by Rod Benson
7 October 2005
State premiers and chief ministers met the Australian Prime Minister, John Howard, on 27 September and endorsed a raft of unprecedented anti-terrorism measures. In doing so they undermine fundamental human rights – rights we often take for granted, but rights that help to define Australian society and for which our soldiers fought and died.
Howard knew none of the state and territory leaders would dissent. They had no choice. Islamist terrorism is a serious problem, and they have a responsibility to address it. Failure to agree to the changes would leave them looking indirectly responsible for successful terrorist attacks should they occur in Australia, and no politician will risk that. Of course, it helped that ASIO had just let slip the unsubstantiated claim that there were 800 would-be suicide bombers living in Australia.
Howard needed the blessing of the states because the Australian Constitution, notoriously silent on human rights, does offer citizens the fundamental protection that only the courts can administer punishment. As Attorney-General Philip Ruddock explained a couple of weeks ago on the ABC’s Insiders, “the fact that a period of detention … might be seen to be punitive means that it’s not something you can impose administratively.”[i] So Howard had to obtain the states’ agreement.
Described by Queensland premier Peter Beattie as “draconian but necessary,” the new laws will allow preventive detention without charge for up to 14 days, control orders including house arrest for up to 12 months, electronic tagging and tracking of suspects, and wide search and seizure powers. Federal police will have to persuade a judge that a control order is “reasonably necessary and reasonably appropriate and adopted for the purpose of protecting the public from a terrorist act.” Such an order will be granted on “the balance of probabilities,” not on the basis of proof beyond reasonable doubt. The one major concession Howard made was the addition of a 10-year sunset clause on the new laws – unless they are extended by future parliaments.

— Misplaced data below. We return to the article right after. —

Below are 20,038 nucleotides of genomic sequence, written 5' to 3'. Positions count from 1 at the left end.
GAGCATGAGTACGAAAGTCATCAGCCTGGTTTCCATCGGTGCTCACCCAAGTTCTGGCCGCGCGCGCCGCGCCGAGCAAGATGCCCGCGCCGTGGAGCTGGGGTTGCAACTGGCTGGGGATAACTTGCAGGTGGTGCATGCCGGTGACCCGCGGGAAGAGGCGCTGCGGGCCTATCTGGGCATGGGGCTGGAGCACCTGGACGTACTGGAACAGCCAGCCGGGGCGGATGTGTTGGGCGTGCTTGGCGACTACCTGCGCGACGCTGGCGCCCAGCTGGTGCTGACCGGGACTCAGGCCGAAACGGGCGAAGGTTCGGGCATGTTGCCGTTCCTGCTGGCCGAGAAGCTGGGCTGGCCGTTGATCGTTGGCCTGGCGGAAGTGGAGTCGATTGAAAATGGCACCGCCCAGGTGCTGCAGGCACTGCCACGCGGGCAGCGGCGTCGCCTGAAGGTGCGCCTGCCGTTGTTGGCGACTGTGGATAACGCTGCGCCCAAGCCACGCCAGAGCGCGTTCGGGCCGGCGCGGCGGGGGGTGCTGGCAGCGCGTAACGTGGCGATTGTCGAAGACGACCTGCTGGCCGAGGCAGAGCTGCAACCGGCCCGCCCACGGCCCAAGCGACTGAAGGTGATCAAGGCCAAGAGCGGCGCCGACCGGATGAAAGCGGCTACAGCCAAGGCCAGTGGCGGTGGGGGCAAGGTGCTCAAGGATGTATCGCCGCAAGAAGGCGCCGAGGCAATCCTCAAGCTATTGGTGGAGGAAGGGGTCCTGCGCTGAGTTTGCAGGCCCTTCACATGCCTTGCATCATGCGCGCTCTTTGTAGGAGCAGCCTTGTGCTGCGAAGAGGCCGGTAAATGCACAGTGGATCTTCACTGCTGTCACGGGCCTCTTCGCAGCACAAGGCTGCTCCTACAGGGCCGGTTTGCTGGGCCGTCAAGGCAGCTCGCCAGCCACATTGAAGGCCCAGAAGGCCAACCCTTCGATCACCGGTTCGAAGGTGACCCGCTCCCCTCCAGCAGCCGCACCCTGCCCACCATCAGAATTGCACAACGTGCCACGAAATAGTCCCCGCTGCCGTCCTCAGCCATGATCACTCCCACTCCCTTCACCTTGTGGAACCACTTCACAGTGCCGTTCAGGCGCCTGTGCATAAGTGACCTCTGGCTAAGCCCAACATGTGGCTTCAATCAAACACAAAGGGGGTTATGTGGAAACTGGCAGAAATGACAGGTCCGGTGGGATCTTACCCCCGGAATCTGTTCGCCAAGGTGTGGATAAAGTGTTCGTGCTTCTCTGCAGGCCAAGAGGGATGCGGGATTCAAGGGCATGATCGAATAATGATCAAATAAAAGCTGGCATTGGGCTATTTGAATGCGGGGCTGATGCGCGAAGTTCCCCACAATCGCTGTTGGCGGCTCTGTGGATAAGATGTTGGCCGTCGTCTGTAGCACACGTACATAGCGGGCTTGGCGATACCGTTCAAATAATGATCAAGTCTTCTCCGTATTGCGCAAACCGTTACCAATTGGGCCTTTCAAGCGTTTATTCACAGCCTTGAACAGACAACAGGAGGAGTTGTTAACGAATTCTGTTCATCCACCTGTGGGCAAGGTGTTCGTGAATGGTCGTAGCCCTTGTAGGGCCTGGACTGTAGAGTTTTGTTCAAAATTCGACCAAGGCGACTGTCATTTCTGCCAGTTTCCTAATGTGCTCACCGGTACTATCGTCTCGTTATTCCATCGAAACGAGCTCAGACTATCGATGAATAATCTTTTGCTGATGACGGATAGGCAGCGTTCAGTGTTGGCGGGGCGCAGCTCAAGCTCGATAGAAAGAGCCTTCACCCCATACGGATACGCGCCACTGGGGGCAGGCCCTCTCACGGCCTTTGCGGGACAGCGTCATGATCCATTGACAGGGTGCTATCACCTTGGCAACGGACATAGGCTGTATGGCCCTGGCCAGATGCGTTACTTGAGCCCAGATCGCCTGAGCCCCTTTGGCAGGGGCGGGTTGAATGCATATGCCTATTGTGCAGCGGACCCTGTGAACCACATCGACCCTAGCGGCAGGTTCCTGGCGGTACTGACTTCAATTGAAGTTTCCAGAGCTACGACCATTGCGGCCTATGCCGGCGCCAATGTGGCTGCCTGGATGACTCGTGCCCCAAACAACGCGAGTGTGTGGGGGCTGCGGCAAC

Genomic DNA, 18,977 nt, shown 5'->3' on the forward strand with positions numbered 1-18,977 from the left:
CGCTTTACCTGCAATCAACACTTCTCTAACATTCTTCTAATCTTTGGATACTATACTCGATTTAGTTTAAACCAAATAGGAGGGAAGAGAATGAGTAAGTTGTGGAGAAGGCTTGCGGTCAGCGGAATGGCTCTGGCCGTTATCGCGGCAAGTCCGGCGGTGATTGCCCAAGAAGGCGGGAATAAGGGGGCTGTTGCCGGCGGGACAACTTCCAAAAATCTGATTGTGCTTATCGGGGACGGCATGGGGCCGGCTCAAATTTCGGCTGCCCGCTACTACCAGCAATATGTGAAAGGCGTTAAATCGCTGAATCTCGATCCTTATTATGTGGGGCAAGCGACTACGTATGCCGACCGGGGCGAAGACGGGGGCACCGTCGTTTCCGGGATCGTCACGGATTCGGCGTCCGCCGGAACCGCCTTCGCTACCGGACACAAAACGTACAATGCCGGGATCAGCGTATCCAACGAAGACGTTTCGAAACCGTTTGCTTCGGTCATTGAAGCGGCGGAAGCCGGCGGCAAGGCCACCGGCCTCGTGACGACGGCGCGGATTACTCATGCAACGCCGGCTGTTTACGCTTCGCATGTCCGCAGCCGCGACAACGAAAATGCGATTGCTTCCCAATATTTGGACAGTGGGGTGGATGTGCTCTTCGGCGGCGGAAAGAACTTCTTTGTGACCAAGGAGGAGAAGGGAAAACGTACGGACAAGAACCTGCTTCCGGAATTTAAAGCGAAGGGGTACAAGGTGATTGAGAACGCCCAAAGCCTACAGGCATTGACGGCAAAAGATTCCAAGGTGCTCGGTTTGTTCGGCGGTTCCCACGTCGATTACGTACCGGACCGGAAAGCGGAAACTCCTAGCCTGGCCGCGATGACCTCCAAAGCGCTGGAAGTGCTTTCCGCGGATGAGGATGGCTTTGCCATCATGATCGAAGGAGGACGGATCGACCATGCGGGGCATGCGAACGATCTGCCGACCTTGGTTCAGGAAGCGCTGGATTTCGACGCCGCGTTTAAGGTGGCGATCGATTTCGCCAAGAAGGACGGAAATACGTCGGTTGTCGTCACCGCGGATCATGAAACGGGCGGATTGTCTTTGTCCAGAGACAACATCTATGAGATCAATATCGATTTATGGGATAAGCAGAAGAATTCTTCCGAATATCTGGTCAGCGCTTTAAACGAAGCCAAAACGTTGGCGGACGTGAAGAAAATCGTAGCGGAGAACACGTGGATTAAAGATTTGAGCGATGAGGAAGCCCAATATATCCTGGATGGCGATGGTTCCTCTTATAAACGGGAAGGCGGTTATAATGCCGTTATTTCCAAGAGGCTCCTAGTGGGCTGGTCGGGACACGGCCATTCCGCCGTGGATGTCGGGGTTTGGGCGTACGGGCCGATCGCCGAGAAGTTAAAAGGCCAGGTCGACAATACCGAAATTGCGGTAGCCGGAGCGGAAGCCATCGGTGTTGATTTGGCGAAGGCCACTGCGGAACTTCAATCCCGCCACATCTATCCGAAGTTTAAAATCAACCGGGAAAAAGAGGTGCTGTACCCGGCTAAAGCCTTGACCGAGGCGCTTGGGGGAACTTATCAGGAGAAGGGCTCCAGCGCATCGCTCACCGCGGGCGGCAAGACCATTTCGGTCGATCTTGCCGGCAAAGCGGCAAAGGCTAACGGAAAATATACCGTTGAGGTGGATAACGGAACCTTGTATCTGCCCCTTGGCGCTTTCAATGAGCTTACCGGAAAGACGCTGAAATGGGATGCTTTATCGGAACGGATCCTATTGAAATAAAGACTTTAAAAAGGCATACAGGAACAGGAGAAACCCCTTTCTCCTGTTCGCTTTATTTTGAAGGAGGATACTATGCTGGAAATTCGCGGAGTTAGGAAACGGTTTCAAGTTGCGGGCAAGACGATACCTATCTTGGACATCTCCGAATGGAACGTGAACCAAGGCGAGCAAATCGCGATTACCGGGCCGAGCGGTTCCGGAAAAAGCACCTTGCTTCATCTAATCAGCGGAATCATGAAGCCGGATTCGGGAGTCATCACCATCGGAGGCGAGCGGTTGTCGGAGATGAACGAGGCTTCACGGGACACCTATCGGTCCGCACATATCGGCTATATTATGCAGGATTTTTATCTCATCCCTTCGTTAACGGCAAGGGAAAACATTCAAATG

Broadly, the new laws are more than a knee-jerk reaction on Howard’s part to the London bombings earlier this year, or simply a desire to copy what Tony Blair is doing in Britain – where he recently introduced a bill to extend his current 14-days without trial to three months. The laws signal a clash between liberty and security, between individual rights and the “national interest,” and arguably between citizens’ interests and commercial interests.
We are being asked, implicitly, whether we want to be free or safe. There is no third option. And who of us does not want to be safe? Except that no amount of anti-terrorist legislation will by itself actually prevent terrorists from carrying out their despicable acts. What it does is provide a semblance of protection, while eroding civil liberties and tilting us a little more toward totalitarian rule.
At his first press conference after being re-elected on 4 November 2004, George W. Bush, a close friend of John Howard, pointed out that “if we are interested in protecting our country in the long term, the best way to do so is to promote freedom and democracy.” While Bush goes about doing so, or appearing to do so, in Iraq and other far-off places, it seems Blair and Howard are busy curbing their own citizens’ freedom and dismantling liberal democracy. Or perhaps, for neo-cons, freedom and democracy are code-words for something else. If so, be alert and be alarmed.